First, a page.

Arik Hesseldahl

Recent Posts by Arik Hesseldahl

You Spent $1.2 Billion Shopping Online on Black Friday

counting_moneyIf you take an increase in the rate of holiday spending as a suggestion of good economic news, then there’s a lot to like about the new numbers from comScore, the research firm that tracks the digital economy.

According to research out today, consumers shopping online spent $1.2 billion buying stuff on Black Friday.

It was the, the firm says, the first billion-dollar-plus day of the holiday season so far.

On Thanksgiving Day, consumers spent about $766 million online, up 21 percent from 2012.

Compared to last year, it’s a 15 percent improvement, or $156 million higher than the Black Friday 2012 total of $1.04 billion. Now, that’s a tricky comparison, owing to the fact that Thanksgiving fell rather late on the calendar this year versus last year.

Overall, comScore reckons that 66 million people visited online retail sites on Friday, which sounds impressive until you do the math. Assuming that each of them bought something that works out to an average transaction amount of about $18 and change.

Amazon was the king of the online retailers as the most-visited shopping site, followed by eBay, Walmart, Best Buy and Target.

The top category was apparel and accessories, accounting for 28 percent of purchases, followed by computer hardware, consumer electronics, packaged goods, and shipping services.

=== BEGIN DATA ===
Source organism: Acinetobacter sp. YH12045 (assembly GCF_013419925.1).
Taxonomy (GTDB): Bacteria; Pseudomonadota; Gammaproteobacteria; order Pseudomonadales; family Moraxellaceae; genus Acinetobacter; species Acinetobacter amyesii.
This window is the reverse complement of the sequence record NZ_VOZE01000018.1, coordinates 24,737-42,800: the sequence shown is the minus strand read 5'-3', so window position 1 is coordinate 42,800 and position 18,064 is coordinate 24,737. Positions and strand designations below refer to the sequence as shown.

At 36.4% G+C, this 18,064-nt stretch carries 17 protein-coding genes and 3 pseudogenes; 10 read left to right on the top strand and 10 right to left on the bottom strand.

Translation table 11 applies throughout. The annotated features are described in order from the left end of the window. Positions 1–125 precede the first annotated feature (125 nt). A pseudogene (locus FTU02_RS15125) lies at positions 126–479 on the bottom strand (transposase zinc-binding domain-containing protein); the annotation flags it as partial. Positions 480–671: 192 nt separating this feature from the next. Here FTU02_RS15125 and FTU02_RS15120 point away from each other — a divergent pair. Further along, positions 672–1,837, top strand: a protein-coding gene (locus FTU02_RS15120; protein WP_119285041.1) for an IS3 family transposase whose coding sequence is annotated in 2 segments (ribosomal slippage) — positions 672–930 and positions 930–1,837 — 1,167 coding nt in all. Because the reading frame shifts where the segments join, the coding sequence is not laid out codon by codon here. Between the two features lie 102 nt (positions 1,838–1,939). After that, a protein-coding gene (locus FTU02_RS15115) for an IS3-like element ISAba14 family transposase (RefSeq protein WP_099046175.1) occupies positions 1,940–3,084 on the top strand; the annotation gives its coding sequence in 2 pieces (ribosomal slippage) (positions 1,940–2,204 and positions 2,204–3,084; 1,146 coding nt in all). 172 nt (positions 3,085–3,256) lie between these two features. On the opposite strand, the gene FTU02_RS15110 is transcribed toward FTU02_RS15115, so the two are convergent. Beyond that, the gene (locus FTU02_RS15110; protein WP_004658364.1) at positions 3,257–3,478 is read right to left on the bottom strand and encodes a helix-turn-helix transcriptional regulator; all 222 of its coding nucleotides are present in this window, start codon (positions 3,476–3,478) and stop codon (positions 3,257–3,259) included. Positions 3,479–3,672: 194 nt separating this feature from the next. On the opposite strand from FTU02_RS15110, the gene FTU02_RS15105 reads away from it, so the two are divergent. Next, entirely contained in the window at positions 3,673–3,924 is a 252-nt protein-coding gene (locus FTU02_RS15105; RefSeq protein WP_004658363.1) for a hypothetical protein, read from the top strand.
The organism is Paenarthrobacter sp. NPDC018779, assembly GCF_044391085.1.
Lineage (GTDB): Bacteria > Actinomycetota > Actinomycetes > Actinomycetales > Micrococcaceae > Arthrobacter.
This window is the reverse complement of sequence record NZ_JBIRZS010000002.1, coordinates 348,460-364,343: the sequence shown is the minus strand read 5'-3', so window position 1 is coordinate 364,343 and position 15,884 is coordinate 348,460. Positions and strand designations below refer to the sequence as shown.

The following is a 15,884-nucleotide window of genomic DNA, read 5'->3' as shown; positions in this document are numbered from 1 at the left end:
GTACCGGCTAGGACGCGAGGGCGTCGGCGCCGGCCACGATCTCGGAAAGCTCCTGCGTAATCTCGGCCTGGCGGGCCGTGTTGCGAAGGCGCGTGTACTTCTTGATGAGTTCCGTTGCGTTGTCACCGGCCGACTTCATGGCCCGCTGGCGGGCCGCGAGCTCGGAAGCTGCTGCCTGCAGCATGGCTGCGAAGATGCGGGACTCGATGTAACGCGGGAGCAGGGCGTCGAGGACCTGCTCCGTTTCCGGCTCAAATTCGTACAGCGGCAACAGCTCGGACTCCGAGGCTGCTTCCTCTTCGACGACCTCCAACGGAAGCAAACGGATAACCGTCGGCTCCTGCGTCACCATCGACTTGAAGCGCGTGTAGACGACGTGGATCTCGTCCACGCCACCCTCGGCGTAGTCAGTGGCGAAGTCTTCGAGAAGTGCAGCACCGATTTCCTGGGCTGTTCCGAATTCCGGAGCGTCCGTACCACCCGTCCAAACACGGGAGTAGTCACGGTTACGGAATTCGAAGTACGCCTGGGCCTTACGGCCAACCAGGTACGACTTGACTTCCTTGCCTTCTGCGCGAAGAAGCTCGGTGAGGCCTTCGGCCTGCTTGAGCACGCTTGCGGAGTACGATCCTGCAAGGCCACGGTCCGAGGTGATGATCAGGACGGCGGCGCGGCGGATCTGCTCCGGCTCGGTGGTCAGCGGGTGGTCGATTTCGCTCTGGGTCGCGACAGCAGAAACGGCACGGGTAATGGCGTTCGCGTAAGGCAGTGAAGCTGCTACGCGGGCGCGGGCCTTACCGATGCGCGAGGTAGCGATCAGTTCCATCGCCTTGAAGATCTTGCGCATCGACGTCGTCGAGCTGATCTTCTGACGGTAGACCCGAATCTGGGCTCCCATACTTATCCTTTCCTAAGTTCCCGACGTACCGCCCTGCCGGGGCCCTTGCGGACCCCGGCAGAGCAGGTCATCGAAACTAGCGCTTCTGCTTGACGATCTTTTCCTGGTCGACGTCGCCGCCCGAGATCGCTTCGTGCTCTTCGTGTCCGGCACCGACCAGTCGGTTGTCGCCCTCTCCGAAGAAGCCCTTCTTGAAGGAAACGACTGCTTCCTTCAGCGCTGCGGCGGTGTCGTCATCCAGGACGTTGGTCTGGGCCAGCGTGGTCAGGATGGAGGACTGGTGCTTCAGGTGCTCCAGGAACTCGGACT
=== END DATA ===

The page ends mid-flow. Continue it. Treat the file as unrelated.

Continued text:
For the first 29 days of the season, consumers have spent $20.6 billion, an increase of about three percent over the same period last year.

But, again — the calendar! Comparing the 2013 season so far to the earlier start in 2012 (comScore started counting last year on Oct. 26), holiday spending online is up by 24 percent, from $16.5 billion.


Latest Video

View all videos »

Search »

Just as the atom bomb was the weapon that was supposed to render war obsolete, the Internet seems like capitalism’s ultimate feat of self-destructive genius, an economic doomsday device rendering it impossible for anyone to ever make a profit off anything again. It’s especially hopeless for those whose work is easily digitized and accessed free of charge.

— Author Tim Kreider on not getting paid for one’s work